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11th February 2019 - Valentine's Day

How much do you know about Valentine’s Day?

With Valentine’s Day around the corner, we’re excited for our Valentine’s Disco on the 11th February. There’ll be hot dogs, gift stalls and sweets galore to celebrate the special day.

 

But do you know where Valentine’s Day comes from?

The tradition was started by the ancient Romans, who celebrated a festival known as Lupercalia. This was a pagan festival that was created to cleanse cities and bring good healthy and fertility. Some historians believe that in the 5th century, Pope Gelasius I turned this into Valentine’s Day in order to Christianise it.

 

There’s an air of mystery over who St. Valentine was, but there are a few popular legends. One is that he was a priest in third century Rome. Emperor Claudius II believed that single men were better soldiers than men in families, so he outlawed marriage for young men. Valentine disagreed and continued to perform secret marriages, although he was eventually discovered.

 

Another legend is that Valentine was a man in prison after trying to help Christian’s escape prison. He was in love with his jailor’s daughter, and at the end of his life he wrote a letter to his love signed off with “from your Valentine” – an expression you might have heard in more recent times. This is thought to have been the first Valentine’s exchange.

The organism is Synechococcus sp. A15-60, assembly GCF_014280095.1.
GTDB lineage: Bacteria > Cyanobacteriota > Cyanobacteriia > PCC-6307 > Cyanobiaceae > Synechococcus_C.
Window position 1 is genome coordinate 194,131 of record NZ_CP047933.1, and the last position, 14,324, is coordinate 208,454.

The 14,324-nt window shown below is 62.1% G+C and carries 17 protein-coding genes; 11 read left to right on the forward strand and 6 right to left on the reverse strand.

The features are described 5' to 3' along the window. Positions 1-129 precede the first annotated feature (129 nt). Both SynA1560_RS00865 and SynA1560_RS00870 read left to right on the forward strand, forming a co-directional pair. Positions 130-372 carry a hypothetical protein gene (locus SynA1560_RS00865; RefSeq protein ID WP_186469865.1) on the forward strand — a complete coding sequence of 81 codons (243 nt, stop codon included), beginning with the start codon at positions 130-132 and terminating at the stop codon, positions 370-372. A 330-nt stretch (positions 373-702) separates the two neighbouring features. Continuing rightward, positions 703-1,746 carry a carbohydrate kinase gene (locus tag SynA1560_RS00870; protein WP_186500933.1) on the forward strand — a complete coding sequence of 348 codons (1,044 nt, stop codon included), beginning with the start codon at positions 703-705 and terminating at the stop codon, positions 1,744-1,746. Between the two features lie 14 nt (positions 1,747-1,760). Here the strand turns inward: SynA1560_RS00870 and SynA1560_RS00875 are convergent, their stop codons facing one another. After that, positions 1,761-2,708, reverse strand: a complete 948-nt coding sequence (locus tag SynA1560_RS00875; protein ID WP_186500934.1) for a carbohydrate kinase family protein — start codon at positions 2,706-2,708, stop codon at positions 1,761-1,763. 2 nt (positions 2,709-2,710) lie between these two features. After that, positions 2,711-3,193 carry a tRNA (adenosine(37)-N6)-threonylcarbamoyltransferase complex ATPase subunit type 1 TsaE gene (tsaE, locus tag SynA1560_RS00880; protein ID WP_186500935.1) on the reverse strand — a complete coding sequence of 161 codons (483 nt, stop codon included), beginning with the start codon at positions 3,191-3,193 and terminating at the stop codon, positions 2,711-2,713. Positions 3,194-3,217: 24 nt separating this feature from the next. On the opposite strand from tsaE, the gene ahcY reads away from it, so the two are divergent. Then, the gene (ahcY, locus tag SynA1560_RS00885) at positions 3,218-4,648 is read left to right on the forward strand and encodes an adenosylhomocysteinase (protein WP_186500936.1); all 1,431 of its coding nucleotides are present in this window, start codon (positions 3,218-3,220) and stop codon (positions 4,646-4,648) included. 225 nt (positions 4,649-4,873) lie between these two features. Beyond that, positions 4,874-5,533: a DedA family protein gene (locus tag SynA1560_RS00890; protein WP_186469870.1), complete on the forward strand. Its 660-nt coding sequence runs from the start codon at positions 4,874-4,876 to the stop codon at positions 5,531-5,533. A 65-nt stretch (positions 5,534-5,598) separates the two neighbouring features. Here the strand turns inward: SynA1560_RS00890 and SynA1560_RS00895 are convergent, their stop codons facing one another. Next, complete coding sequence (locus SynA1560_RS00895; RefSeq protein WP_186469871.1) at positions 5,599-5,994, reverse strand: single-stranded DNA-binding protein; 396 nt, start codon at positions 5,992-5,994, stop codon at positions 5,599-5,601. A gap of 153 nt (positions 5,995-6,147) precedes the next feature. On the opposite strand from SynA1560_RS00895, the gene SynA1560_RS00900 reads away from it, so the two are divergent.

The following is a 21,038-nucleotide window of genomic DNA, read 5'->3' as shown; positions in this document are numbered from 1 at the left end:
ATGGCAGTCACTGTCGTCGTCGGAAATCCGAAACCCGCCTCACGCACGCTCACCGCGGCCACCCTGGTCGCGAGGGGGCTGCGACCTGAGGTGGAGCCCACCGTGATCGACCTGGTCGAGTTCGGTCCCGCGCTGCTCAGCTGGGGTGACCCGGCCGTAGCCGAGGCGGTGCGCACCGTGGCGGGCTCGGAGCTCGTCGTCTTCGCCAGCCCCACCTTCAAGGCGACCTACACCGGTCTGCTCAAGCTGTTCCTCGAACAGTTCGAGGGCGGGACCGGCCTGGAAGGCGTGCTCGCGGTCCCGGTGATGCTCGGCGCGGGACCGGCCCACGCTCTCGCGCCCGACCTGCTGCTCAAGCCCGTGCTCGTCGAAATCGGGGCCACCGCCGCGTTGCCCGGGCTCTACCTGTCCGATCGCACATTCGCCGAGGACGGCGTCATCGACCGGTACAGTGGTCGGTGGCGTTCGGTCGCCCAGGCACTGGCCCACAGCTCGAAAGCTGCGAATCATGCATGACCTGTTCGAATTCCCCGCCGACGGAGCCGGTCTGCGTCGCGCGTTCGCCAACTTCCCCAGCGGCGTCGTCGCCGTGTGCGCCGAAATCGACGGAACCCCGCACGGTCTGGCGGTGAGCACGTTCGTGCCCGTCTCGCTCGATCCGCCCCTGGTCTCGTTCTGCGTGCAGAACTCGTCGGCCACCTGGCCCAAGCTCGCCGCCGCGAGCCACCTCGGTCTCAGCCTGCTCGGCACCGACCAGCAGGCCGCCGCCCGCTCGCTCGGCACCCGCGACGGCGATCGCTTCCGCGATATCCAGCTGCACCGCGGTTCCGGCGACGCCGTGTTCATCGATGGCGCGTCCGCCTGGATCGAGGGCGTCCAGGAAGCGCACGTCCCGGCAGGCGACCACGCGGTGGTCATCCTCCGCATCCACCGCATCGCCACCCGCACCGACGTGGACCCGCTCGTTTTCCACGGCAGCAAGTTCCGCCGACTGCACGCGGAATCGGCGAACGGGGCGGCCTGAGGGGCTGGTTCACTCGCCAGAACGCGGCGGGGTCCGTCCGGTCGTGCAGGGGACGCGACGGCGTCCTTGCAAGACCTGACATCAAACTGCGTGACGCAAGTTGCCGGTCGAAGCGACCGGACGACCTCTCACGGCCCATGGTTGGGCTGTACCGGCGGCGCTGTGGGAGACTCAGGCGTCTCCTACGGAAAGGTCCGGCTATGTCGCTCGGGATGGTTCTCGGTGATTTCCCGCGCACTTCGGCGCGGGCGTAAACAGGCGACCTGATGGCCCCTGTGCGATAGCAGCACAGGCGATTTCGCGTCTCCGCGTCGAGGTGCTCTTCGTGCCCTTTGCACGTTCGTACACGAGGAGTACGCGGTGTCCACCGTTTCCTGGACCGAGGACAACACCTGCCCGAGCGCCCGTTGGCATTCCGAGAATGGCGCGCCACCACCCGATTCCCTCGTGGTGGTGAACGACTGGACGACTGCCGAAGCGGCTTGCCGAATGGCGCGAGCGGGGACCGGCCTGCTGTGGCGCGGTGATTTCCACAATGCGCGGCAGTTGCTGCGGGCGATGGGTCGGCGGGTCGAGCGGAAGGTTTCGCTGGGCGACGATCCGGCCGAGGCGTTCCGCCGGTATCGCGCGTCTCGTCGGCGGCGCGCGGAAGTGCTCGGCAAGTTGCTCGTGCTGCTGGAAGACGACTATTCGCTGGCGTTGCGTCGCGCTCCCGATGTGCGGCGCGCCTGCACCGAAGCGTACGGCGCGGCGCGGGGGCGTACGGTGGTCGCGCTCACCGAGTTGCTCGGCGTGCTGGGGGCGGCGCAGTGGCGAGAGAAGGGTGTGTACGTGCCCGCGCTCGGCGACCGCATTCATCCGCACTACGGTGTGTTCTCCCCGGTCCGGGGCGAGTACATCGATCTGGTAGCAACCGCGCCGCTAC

While we may not be confident over who St. Valentine was, the celebration is a deep-rooted tradition. The first written Valentine found was from from the 1400s. The day celebrated across the world, with a variety of different traditions. In some parts of Lebanon, for example, Valentine’s Day is about family love rather than a couple’s love and so it’s common to see the whole family celebrate. In Finland, the day is about celebrating friendships.

 

Valentine’s cards became popular in the 18th century, but these were handmade. It was in 19thcentury Britain that pre-printed cards appeared. Industrialisation meant new technology that could mass-produce these cards, and reforms in the Royal Mail meant that it became easier for the working-class person to send them to their loved ones.

 

This trend of sending cards soon made its way to America, and in 1913 Hallmark produced their first Valentine’s card. This is when the true commercialisation of Valentine’s Day started, and the traditions as we know them today.

 

Join us for this year’s Valentine’s Disco by purchasing tickets on sQuid or sending the money in an envelope with your child’s name and class.

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